What is the OCQAS and why does it matter to the Colleges?
The Ontario College Quality Assurance Service (OCQAS) is established to provide effective and efficient mechanisms that ensure specific program quality and consistency standards are met by the Colleges of Applied Arts and Technology (CAAT) in Ontario. The service was mandated into existence by the provincial government to be the colleges’ self-regulatory quality agency.
Who is involved in the OCQAS?
The OCQAS operates within the structure of the Colleges Ontario, and is responsible to a separate Management Board. The Management Board operates independently of government and of any individual college or the Ministry of Colleges and Universities.
How is the OCQAS unique?
The OCQAS is unique in that it is owned and operated by the 24 public colleges in Ontario. While its existence was mandated by the provincial government, it is not a government agency and has not reporting or other relationship with government. Most other quality assurance agencies in Canada are government agencies or arms-length agencies of government. Also, OCQAS is responsible for ensuring quality at both the program level through the CVS as well as at the institutional level through the CQAAP. This again sets it apart from other models where a quality assurance service may provide a program-level approval process (such as is found in the university sector in Ontario or in other jurisdictions such as Campus Alberta or the Maritime Provinces Higher Education Council) or an institutional-level recognition or accreditation service such as is found in British Columbia or throughout the United States and most European countries.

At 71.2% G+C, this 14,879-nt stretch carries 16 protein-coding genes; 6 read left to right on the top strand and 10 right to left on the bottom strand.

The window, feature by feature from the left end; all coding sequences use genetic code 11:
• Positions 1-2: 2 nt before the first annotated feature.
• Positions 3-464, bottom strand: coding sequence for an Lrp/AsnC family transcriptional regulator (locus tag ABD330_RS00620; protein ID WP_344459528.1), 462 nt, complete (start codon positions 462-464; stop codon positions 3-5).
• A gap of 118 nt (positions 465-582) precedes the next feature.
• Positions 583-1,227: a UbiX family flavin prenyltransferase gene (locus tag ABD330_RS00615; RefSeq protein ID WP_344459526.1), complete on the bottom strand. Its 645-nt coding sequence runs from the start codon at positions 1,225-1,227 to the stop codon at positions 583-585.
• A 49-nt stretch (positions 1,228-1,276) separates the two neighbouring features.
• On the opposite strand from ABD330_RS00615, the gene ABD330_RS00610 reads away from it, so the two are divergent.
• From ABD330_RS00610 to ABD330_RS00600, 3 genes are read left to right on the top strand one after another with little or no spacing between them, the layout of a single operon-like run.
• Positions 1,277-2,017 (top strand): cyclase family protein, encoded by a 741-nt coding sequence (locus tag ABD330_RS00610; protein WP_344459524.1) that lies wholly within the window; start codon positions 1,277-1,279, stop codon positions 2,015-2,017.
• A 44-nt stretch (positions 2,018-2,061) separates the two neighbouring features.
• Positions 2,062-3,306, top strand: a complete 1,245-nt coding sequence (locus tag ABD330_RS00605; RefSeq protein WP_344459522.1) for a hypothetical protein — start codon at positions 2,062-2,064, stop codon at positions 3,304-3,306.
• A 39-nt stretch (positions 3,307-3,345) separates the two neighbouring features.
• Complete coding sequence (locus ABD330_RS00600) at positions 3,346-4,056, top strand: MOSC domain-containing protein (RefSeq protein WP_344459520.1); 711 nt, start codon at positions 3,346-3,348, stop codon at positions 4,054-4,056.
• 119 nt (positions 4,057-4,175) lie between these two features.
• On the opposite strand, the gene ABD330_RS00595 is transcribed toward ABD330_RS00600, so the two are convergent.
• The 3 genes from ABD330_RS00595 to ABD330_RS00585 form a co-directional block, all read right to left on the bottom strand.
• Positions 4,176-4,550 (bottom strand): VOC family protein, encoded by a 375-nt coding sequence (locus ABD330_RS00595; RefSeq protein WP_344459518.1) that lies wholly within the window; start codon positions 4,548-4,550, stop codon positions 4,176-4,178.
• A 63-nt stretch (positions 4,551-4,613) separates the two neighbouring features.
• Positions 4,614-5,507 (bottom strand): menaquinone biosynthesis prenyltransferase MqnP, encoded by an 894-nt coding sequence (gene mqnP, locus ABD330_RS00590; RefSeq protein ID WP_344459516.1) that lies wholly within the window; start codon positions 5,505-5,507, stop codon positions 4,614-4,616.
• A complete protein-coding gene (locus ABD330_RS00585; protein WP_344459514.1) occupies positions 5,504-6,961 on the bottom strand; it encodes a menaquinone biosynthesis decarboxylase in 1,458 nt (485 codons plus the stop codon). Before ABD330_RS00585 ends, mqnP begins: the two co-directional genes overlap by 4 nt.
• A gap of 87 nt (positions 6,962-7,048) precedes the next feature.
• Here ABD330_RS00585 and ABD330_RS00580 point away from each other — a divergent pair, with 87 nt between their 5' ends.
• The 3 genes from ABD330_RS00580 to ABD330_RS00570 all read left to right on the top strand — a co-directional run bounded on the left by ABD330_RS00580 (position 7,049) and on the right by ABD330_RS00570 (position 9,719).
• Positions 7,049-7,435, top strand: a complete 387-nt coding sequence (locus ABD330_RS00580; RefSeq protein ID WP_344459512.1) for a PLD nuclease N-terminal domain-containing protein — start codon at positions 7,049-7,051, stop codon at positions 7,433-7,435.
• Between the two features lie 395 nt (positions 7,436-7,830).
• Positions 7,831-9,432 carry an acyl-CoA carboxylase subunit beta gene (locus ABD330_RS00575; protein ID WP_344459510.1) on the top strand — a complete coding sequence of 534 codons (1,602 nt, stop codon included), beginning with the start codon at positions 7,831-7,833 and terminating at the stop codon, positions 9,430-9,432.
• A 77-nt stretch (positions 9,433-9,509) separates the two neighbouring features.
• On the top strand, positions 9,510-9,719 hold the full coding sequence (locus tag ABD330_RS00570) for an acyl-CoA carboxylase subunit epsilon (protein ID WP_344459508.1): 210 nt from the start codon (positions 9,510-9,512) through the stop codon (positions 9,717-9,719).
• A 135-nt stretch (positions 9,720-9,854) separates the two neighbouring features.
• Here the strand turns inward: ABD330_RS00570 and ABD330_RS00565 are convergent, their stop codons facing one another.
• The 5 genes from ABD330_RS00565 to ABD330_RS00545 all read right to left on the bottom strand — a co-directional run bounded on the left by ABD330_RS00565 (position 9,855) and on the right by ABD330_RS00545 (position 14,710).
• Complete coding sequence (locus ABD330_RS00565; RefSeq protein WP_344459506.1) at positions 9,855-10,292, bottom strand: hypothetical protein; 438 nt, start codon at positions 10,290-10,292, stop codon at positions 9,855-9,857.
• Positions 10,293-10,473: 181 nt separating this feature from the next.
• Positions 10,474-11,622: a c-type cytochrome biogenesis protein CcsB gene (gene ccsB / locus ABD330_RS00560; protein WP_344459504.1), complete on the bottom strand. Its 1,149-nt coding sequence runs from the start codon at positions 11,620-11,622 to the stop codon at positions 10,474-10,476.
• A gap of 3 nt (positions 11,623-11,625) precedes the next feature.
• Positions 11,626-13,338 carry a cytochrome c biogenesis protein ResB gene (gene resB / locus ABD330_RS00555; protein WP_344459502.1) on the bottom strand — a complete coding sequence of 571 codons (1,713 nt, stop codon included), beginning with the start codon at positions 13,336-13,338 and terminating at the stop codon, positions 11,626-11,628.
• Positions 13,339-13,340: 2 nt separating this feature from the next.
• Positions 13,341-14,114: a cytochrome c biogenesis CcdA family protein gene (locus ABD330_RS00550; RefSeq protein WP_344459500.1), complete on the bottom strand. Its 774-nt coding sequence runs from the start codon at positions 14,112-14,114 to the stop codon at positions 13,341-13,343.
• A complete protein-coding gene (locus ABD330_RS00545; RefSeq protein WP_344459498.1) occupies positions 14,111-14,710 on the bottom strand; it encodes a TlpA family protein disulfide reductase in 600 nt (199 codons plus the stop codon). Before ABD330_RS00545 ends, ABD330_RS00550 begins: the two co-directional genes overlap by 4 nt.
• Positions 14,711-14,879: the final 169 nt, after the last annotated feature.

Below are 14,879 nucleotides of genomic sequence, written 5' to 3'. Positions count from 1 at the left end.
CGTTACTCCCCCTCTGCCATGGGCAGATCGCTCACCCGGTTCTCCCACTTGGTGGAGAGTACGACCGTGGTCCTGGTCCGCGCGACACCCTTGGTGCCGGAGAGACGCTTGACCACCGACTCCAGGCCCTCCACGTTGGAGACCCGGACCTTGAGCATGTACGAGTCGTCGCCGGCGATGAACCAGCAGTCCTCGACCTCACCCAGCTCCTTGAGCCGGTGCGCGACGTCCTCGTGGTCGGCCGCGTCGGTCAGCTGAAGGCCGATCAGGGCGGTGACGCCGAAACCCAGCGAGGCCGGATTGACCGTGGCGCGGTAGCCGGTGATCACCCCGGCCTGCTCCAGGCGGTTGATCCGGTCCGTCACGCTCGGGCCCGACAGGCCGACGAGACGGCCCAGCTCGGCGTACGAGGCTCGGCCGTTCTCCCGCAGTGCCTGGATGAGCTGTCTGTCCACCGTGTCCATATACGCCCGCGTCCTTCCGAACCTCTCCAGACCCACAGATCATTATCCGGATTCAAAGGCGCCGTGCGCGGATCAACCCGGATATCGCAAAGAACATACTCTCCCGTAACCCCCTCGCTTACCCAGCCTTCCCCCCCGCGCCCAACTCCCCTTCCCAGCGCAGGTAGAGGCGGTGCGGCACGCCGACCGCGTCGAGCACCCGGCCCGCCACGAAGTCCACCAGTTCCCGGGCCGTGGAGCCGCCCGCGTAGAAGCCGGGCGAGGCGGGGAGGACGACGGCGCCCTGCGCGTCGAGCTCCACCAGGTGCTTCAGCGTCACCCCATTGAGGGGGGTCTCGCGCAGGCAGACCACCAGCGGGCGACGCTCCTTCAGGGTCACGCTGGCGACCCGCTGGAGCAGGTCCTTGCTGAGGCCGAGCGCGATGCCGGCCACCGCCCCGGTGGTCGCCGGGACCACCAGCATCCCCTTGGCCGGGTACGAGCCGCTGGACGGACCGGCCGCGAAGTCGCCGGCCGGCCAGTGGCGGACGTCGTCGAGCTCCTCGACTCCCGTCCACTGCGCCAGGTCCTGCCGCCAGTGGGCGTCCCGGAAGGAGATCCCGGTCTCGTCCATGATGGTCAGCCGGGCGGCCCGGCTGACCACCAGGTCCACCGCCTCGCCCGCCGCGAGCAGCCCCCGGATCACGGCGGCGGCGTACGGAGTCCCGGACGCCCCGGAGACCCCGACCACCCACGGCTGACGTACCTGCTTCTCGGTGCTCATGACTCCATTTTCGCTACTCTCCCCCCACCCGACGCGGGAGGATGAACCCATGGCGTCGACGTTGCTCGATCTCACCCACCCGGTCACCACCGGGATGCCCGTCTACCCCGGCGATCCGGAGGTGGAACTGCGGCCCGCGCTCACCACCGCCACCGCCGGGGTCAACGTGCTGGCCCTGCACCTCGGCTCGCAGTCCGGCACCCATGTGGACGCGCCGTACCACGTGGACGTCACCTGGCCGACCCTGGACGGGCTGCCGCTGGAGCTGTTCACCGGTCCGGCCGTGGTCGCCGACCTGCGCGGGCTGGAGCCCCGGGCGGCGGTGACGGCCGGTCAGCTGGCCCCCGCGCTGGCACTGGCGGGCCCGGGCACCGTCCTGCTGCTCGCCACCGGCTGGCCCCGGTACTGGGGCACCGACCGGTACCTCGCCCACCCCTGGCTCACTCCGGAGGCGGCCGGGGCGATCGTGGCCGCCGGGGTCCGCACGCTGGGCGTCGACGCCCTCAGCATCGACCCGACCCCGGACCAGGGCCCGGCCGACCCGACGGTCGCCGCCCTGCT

How is the OCQAS funded?
The Service is funded by the 24 public colleges in Ontario. Each college makes a contribution based on the relative size of the college.
Does the OCQAS charge colleges for the services it provides?
There is no extra charge made against the colleges (other than an annual fee) for the validation of programs or for the academic audits. The colleges are responsible for their own costs of program development and for all costs associated with the development of their Self-Study Reports that are prepared for the CQAAP. The majority of costs associated with the academic audits (costs of the audit panels – accommodation, travel, honoraria, etc.) are paid by the OCQAS while the colleges pay the costs that may be associated with having the audit panel on site for two or three days (food, materials, etc.).
Where else can we go to learn more about studying in Ontario?
There is information available through the Ministry of Colleges and Universities website, as well as all the individual college websites.
We are not from Canada. How do we choose a college?
All 24 colleges of applied arts and technology in Ontario offer a range of programs designed to meet the needs of their communities and students. Each college maintains an internet presence with a website that will contain all the relevant information about the programs it offers; application and selection information; as well as financial information related to tuition and ancillary fees. As well, the colleges support and maintain a centralized application service (Ontario College Application Service) where all programs offered by the college system can be found.
Are graduates being employed after completing their program?
Since 1998, colleges have been mandated by the Ontario government to collect and report performance data in five areas – graduate satisfaction, student satisfaction, employer satisfaction, employment rate, and graduation rate. Gathered by an independent research company, the KPI results show that Ontario’s colleges achieve consistently high results when measured by students, graduates and employers.